Council Gives In, Agrees to Piazza Changes

Although this news story happened a few months ago, the Temple City Voice published this article to highlight the significance of the project to Temple City. The Temple City Voice aims to have an updated new story in the immediate future.After a month of intense negotiating, the City Council and the developer of the Piazza at Temple City project have agreed to additional changes.

The Piazza at Temple City is a mixed-use development project located on Las Tunas Drive and Rosemead Boulevard. In May 2006, the previous City Council unanimously approved the controversial development. Since then, the development has struggled with beginning the construction.

In September, the City Council and developer were engaged in heated discussions over eight proposed changes to the development. On Tuesday, October 16, 2007, approximately one month later, the City Council finally agreed to the new alterations proposed by the developer and the construction management firm, A & W Builders.

After a presentation to the City Council and the audience, Charles Martin, the City Manager and City Attorney of Temple City noted that the developer wanted a green light to “prepare the final plan” for the Piazza at Temple City.

“I have a problem with the drawings…It just doesn’t look like what we were expecting” commented Councilwoman Cathé Wilson.

One resident criticized the City Council for “nitpicking the project to death.” Another resident urged the Council to stop “micromanaging” the development.

Scott Carwile, a former City Council candidate, cautioned against giving in, without serious consideration, to all the changes the developer wanted. He added “We need to stick to it [the developer’s agreement] and make [them] build the original project.”

Of the six changes presented to the Council, the Council unanimously agreed to four of them: a dual ingress/egress, reduction of parking spaces from 786 to 765, change from one or two large anchors to two to four smaller anchors, and the fabric elevations and shape.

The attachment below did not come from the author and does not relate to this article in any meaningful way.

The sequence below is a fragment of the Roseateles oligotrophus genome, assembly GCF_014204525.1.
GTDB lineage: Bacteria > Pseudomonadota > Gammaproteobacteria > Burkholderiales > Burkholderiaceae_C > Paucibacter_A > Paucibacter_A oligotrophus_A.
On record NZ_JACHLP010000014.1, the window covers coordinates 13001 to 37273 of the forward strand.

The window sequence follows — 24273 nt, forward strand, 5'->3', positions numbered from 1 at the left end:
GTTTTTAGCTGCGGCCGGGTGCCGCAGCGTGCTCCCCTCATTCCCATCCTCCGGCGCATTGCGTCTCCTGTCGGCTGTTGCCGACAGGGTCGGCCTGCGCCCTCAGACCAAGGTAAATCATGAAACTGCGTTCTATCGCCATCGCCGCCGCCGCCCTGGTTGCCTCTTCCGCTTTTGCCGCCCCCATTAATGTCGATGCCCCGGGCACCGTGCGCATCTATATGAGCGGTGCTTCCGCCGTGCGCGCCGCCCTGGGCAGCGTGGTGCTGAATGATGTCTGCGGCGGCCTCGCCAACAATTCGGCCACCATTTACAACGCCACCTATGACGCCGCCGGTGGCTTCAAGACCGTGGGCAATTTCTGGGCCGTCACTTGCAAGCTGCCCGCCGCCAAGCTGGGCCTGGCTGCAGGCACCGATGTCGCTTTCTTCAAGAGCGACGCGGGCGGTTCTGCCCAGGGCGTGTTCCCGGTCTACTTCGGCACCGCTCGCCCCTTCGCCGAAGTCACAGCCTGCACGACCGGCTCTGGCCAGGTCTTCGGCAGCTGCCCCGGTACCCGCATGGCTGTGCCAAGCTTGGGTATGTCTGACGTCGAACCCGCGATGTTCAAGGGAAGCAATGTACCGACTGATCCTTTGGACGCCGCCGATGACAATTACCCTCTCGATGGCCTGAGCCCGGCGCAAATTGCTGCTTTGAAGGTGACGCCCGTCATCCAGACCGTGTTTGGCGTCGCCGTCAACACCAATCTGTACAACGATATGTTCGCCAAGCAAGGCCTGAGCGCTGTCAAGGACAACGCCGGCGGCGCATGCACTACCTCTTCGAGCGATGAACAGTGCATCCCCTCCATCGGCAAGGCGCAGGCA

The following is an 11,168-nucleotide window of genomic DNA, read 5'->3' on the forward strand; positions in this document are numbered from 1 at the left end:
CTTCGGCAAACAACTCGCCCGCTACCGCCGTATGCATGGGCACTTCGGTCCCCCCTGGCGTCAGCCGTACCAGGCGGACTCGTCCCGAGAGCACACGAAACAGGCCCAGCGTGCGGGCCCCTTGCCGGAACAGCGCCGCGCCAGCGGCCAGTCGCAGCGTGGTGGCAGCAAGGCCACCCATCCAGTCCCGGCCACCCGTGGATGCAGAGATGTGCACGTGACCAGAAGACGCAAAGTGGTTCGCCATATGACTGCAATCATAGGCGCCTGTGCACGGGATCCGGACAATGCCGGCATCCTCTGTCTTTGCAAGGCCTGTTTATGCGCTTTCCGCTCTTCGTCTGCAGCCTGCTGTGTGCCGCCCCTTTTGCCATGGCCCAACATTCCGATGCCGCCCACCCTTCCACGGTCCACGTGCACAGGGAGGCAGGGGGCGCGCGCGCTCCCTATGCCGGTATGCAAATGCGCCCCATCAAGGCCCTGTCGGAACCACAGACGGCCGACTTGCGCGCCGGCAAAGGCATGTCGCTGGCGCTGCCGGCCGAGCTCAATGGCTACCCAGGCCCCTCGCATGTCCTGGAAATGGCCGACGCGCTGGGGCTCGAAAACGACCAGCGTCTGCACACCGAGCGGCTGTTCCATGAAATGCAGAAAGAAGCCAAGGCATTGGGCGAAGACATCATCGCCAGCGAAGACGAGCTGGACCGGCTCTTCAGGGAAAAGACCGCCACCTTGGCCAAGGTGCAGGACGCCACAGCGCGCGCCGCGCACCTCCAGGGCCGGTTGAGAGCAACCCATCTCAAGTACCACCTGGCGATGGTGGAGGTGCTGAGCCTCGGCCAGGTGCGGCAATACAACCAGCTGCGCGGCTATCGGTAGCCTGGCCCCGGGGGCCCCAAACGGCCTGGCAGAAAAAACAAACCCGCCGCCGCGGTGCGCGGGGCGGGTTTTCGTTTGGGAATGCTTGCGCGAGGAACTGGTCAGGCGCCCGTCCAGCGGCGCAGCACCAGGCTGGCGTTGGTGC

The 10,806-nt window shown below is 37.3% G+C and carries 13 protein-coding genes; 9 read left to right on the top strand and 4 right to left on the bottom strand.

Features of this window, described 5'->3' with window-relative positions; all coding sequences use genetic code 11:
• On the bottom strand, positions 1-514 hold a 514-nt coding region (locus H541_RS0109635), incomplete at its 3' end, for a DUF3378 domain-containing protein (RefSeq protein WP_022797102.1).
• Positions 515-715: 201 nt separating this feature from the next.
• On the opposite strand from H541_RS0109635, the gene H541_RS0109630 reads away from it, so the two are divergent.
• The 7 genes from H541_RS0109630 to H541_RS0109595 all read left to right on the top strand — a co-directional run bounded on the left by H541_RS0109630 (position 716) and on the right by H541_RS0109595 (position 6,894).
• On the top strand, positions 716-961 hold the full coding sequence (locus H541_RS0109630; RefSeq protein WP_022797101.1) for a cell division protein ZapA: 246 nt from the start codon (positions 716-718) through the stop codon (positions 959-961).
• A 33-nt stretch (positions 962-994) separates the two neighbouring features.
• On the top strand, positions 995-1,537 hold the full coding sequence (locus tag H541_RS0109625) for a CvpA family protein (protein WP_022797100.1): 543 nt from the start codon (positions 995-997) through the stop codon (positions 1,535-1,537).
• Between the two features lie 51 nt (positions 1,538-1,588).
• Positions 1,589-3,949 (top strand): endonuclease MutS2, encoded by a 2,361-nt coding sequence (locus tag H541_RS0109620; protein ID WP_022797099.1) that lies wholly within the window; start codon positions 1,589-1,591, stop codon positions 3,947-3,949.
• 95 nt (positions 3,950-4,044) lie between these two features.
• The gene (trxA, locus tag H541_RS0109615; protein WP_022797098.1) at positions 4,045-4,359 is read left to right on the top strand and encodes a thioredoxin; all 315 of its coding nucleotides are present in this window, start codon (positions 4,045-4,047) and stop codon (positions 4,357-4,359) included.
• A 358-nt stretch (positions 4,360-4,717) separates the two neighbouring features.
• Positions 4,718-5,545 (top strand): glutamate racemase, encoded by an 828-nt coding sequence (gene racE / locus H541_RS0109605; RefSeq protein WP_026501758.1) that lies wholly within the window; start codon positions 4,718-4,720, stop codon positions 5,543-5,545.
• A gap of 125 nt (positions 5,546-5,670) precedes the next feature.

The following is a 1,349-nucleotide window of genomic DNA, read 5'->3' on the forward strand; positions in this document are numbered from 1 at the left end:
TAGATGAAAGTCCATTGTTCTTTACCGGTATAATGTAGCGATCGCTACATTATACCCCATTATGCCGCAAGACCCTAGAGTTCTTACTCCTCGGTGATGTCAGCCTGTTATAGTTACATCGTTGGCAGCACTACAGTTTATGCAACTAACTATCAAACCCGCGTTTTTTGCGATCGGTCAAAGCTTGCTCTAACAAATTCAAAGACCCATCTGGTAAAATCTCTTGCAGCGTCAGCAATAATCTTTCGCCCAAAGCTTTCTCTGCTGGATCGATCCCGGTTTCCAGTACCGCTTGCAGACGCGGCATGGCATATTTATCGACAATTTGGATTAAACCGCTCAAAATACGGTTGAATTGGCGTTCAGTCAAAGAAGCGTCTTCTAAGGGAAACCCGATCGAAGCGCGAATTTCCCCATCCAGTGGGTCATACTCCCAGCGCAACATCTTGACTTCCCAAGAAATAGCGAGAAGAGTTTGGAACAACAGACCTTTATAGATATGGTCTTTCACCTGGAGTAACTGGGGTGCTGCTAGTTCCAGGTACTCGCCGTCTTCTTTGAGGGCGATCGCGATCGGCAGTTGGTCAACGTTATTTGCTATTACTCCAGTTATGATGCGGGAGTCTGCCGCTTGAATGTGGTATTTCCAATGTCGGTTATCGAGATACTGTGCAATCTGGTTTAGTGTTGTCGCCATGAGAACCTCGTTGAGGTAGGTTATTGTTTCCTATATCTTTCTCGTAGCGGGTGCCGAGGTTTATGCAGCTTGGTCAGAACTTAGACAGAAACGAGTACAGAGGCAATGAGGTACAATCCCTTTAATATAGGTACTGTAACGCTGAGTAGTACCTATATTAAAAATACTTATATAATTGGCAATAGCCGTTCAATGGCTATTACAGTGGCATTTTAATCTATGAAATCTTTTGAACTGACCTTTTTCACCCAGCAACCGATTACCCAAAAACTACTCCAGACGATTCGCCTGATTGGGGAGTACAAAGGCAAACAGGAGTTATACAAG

Councilmembers Fernando Vizcarra and Cathé Wilson dissented on the changing of the building elevations. The change, however, was approved on a 3-2 vote.

The last change, the architectural styling for the Piazza at Temple City project, was approved 4-1, with Councilwoman Wilson dissenting.

The motion made by Councilman David Capra is to tentatively approve the architectural styling in concept, but it is still subject to changes after review of the final drawings.

After approving the changes request by the developer, Charles Martin, inquired on several items including whether or not a loan had been acquired and the existence of the owner’s company, TCD Enterprise.

David Wilson, president of A & W Builders stated “We have a term sheet with Far East Bank and East West Bank” and expressed confidence in obtaining a loan from either bank. Wilson also stated that they were currently marketing the project.

Next, the attorney representing Randy Wang, the owner of the Piazza at Temple City project, Benjamin Meeker explained the situation regarding Wang’s company. Meeker stated that Wang’s company had been suspended because of legal issues.

Meeker added that a dispute between a former individual associated with the Piazza at Temple City project arose. The individual, David Choi, filed for the TCD Enterprise name; therefore, Randy Wang, the owner cannot utilize the name anymore. Nevertheless, Meeker informed the Council a new limited liability company (LLC), will be formed within 20-30 days. The name of the new company will be TCD Enterprise LLC.

The City Manager and City Attorney, Charles Martin stated that the City of Temple City could not sign the new agreement with the developer because of the internal dispute; however, “You have your marching orders.”

In response to earlier comments by some members of the audience, Mayor Judy Wong said the Council was not nitpicking the project. “We’re just trying to find out more details about it” responded Wong.

Had the Council declared any of the changes to the project as significant or major, the project could have been challenged again by a referendum. In June 2006, an opposition group emerged to challenge the decision to approve the project. A total of 1937 signatures were gathered to challenge the project, but the City Clerk rejected the petitions on the basis of a “technicality.”

The Piazza at Temple City must be built by August 23, 2009.


This article was written by Margaret Thi. It was published in the Temple City Voice on February 20, 2008.


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